Court ruling about touching in strip clubs leaves 'gray zone'

Giuseppe Valiante, QMI Agency

, Last Updated: 5:05 PM ET

MONTREAL - Montreal's infamous strip clubs might have to get a little less hot and heavy.

Peter Sergakis, president of an association representing 700 Quebec bar owners, said a recent Supreme Court ruling has created a "gray zone" in the law.

In 2007, a Laval court found a local strip club was a "common bawdy-house" because it allowed its clients to pay for contact dances. The Supreme Court of Canada upheld that ruling in January.

In some strip clubs in Quebec, particularly in the Greater Montreal Area, clients are able to pay for lap dances where they can touch the body of a dancer, including her breasts and thighs. According to the Criminal Code, it is illegal in Canada to be found "without lawful excuse, in a common bawdy-house."

The judge in the 2007 case noted prostitution can occur even if the individuals don't "complete" a sexual act. This means a public place that allows people to pay just to touch a woman can be considered a bawdy-house.

Sergakis said for more than a decade, police tolerated so-called contact dances at Montreal's strip clubs, but now bar owners fear police will use this decision to pick on clubs they don't like.

Sergakis owns several bars and clubs in Montreal, including Cabaret Les Amazones, a strip club that allows contact dances "where the customer has the right to touch certain parts of a dancer and not others," Sergakis said.

"That was the trend (towards contact dancing)," he said. "We didn't do it by choice, but everybody else was allowing it so we did it because the demand was there."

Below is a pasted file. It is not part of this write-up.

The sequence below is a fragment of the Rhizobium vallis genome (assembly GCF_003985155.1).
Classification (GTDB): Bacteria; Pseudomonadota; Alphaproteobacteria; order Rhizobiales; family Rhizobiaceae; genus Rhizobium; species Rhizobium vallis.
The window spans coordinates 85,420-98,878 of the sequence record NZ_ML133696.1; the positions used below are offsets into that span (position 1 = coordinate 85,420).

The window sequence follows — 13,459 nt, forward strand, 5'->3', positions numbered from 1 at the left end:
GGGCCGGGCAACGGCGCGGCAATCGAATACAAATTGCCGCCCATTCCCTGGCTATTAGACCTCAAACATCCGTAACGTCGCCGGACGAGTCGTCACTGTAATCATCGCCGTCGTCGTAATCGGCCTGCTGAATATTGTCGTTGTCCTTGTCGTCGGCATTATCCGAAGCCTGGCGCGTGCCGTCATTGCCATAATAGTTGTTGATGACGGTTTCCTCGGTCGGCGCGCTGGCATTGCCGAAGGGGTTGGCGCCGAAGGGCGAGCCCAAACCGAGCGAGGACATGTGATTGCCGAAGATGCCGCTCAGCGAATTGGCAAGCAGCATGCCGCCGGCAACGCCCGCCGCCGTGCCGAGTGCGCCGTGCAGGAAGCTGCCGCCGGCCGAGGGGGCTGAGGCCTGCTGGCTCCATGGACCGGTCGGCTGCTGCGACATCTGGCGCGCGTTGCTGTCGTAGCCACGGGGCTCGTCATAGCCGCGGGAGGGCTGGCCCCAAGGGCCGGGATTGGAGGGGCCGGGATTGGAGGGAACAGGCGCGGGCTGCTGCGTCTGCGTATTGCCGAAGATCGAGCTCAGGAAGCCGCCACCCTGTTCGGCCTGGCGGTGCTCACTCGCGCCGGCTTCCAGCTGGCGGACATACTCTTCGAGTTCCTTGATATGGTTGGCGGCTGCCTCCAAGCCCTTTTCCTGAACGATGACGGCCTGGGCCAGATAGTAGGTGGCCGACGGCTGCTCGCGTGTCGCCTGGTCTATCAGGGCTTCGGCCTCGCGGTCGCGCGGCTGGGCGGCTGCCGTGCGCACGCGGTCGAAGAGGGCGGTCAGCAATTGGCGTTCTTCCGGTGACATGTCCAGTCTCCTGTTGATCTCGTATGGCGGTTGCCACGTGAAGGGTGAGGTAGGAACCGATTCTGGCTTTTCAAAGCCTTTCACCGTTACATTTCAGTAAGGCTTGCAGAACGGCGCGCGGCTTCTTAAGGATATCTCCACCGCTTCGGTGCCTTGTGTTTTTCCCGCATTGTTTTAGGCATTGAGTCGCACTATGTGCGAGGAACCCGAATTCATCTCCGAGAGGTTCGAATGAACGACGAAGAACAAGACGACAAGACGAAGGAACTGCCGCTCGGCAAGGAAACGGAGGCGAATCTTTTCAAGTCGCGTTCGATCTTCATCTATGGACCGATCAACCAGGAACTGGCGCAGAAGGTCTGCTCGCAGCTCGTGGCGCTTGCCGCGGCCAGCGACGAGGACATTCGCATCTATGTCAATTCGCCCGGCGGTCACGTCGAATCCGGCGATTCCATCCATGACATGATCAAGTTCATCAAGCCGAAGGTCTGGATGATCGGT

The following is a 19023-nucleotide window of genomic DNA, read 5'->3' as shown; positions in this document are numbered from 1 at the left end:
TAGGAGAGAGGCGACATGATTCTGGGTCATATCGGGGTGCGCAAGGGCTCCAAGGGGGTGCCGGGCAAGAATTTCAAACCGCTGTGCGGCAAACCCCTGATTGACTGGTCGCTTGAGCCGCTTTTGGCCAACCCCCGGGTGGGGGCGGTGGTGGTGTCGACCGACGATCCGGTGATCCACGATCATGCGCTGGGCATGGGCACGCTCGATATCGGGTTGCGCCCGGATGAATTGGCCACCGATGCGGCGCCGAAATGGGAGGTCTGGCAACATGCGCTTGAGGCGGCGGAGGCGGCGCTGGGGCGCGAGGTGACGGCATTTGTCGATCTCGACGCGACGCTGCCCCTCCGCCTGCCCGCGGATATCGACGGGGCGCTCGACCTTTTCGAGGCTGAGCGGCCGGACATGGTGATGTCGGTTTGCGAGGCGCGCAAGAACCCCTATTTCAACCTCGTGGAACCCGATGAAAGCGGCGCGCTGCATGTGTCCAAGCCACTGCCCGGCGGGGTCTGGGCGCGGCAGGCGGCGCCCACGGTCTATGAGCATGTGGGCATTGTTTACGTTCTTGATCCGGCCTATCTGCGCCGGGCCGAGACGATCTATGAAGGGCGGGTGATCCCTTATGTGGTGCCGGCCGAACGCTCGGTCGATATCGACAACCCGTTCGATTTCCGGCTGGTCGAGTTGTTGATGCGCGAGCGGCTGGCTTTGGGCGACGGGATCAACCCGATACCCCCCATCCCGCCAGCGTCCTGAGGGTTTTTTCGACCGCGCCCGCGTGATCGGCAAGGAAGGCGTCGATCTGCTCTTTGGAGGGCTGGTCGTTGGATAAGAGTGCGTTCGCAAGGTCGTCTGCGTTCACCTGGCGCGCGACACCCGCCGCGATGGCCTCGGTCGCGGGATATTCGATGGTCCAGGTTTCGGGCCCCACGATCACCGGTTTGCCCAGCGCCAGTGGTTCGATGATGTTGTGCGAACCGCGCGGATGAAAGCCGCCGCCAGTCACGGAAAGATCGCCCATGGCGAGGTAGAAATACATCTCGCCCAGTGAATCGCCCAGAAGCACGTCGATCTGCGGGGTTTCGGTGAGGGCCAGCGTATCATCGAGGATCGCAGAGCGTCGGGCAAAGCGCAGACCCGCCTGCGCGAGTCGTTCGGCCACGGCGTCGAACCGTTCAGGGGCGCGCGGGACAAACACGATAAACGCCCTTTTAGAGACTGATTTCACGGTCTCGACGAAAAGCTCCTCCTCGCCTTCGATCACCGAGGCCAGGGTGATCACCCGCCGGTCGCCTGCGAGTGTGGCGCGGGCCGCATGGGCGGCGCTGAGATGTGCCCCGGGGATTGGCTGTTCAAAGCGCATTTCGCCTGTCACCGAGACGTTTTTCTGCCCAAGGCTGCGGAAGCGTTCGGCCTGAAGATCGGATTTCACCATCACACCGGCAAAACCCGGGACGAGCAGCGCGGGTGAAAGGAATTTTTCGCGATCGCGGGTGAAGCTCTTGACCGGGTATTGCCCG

He said he's never had problems with the police, but fears that could change.

"I want to be clear, I am not saying I want prostitution in my club," Sergakis said. "I'm saying we have to decide here in this country what we want so everyone knows what is accepted. I think the government should establish clear rules and enforce them. Right now there is total confusion."

According to court documents, plain-clothed Laval police officers entered the strip club and were told they could pay $10 dollars for a private booth and "touch the breasts, the buttocks and the thighs" of a dancer.

Court records reveal police claimed every time a dancer exited a booth, she would proceed towards the doorman and give him money.

On one occasion, a "young female" named Melanie, sat at the police officers' table and told them that for $10 dollars, "they could touch her anywhere, but she won't go any further."

The judge in the case ruled that what went on at the Laval club was "frequent and continued acts of prostitution" and the dancers "were clear and transparent in their offers of sexual favours for money for the sexual gratification of clients in a public place."

The owners of the Laval bar were not available to speak to QMI Agency.

Montreal police are not commenting on the case.


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